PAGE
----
What are unconventional trademarks?
The Trademarks Act, 1999 (“Act”), defines a ‘trademark’ as being a mark that is capable of (i) being represented graphically; and (ii) distinguishing the goods and services of one person from those of others.
Therefore, any mark that can be represented in a graphical form and can be used to identify the source of goods or services can be registered as a trademark under Indian law. Conventionally, this includes devices, names, logos, brands, labels, words, letters and numerals.
However, there are also certain trademarks that do not fall under the umbrella of conventional or traditional trademarks. Proprietors often use creative and unconventional trademarks like the shape of their product or a particular colour, sound or smell to distinguish their products and services from those of others. These are considered unconventional trademarks but are still protected under trademark law, as long as they can pass the dual test of being able to be represented in a graphical form and being capable of distinguishing the goods and services of the oner from those of others.
What are the different types of unconventional trademarks?
Although sound trademarks have not been specifically defined under the Act, the Trade Marks Rules, 2017 make provision for the representation of sound marks in trademark applications, by specifying that applications for registration of sounds mark must include the reproduction of the sound in the MP3 format and a graphical representation of its notations. Therefore, it follows that as long as a sound mark is capable of being represented in graphical form and can distinguish the products or services of the owner form others, it can be registered as a trademark under the Act.
Some examples of sound trademarks registered in India are National Stock Exchange’s “NSE Theme Song,” Britannia Industries’ “Four note bell sound” and Nokia’s “guitar notes while turning on the device.”
As per the Act, the definition of a trademark includes a ‘combination of colours.’ While the Act does not specifically mention whether single colours can be registered as trademarks, there have been cases where the registration of a single colour as a trademark has been allowed.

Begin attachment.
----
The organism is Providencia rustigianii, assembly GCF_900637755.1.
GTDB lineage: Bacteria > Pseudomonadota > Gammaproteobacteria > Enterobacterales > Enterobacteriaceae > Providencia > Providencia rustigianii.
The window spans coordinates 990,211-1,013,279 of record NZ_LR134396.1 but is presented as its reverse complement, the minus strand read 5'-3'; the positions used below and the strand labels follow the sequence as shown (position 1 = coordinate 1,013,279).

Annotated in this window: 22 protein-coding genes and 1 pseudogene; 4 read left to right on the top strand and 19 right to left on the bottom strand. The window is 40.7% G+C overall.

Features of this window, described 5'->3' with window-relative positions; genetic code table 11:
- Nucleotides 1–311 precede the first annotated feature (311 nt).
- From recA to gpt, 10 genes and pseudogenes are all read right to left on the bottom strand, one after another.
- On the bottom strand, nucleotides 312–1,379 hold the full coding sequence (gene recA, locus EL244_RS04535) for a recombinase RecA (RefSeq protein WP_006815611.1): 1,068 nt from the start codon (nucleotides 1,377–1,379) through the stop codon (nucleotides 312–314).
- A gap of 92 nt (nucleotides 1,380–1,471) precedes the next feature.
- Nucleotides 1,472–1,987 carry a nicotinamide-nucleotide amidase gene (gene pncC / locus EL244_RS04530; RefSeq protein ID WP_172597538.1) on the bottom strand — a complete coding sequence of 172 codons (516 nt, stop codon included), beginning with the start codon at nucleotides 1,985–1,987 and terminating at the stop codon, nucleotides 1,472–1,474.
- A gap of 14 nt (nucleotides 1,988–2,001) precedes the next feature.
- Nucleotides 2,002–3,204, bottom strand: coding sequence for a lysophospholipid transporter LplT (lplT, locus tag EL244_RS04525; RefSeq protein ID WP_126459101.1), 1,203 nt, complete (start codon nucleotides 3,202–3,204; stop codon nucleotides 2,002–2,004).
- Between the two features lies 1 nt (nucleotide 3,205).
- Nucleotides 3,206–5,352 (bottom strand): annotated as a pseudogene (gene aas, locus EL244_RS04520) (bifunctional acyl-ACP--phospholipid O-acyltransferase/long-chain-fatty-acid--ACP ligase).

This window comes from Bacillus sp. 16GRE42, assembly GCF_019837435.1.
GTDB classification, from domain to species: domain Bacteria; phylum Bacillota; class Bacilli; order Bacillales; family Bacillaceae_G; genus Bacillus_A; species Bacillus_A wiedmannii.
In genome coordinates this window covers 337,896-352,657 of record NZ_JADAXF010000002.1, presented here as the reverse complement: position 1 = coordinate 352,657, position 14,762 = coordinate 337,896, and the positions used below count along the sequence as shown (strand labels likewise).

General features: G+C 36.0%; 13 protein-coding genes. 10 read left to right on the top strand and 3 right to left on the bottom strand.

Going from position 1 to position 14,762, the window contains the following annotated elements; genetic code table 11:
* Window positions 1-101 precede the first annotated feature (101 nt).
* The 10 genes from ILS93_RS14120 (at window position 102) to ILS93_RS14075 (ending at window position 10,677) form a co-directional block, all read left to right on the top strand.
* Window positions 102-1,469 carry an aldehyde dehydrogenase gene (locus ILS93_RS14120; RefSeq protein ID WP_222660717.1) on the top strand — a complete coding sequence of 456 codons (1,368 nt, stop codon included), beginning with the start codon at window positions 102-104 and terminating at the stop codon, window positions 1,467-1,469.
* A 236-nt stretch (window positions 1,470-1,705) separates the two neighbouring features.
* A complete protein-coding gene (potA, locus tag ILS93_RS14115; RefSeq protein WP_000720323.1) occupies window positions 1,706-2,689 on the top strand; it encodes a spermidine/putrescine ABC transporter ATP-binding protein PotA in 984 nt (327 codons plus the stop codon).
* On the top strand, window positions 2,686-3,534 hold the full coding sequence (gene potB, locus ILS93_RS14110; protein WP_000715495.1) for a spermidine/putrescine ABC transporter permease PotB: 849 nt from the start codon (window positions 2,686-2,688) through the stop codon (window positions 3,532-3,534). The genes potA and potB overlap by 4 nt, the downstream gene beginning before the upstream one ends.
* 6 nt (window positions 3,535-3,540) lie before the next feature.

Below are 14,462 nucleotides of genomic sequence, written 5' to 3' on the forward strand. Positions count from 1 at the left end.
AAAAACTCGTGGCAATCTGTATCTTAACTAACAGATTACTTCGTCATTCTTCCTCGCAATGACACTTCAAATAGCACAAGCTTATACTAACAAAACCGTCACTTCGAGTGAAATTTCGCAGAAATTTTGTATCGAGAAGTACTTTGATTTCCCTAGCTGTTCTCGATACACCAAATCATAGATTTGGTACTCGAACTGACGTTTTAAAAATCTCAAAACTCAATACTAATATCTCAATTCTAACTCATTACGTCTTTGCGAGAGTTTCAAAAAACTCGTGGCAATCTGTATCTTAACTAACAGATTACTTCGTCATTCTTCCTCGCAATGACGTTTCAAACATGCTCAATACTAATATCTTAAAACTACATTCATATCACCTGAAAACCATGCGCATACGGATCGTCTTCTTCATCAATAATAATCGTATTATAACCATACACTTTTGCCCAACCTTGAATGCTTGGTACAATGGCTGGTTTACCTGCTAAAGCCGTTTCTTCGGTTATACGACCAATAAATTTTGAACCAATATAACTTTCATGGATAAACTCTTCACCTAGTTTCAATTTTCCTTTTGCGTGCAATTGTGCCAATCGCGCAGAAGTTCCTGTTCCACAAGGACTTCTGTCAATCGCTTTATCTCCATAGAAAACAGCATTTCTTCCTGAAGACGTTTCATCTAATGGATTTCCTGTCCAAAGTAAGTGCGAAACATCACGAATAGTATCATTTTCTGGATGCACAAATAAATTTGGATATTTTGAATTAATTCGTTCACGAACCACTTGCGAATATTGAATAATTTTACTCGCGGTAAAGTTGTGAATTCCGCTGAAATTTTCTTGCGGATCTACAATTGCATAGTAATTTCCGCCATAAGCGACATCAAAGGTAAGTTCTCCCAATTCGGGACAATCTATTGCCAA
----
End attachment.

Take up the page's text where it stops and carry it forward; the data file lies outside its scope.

Some examples of colour trademarks registered in India are Victorinox AG’s brown colour mark and Tata Sia Airlines Limited’s dual colour mark.
The Act doesn’t specifically address the question of whether smell trademarks are registrable in India. However, to register a smell mark or a scent of a product as a trademark, the applicant must be able to graphically represent the scent and must prove that the mark can be used as a source identifier. As it is not possible to graphically represent a product’s smell, it follows that smell trademarks are not recognized as trademarks under Indian law, as of now.
As per the Act, the definition of a trademark specifically includes the ‘shape of goods.’ The Act also lays down certain grounds for absolute refusal of shape marks for registration, that is, a mark shall not be registered as a trade mark if it (i) consists exclusively of the shape of goods which results from the nature of the goods themselves; or (ii) the shape of goods which is necessary to obtain a technical result; or (iii) the shape which gives substantial value to the goods. Therefore, shape marks that can be graphically represented, are capable of distinguishing the products of the owner from those of others and are not explicitly barred from registration under the Act, can be registered as trademarks.
Some examples of shape trademarks registered in India are the Toblerone “3-dimensional shape” and the Coca-Cola “device mark with bottle.”
Motion marks are marks that are represented by a moving image or video. Motion marks have not been specifically defined under the Act and although there is no explicit bar to the registration of such marks, the requirement of trademarks having to be graphically represented makes it difficult for such marks to be registered in India. Having said that, there have been instances when motion marks have been successfully registered in India under the category of device marks. However, in these cases the mark being registered is a frame of the motion mark and not the motion mark in entirety.
Some examples of such marks registered in India are Nokia’s “connecting hands” mark and Toshiba’s “movement trademark” .
The law in relation to unconventional trademarks is still developing in India. As society develops and technology advances, the needs and requirements of trademark protection are changing and it will be interesting to see whether the law is amended to make room for more protection for unconventional trademarks, in the future.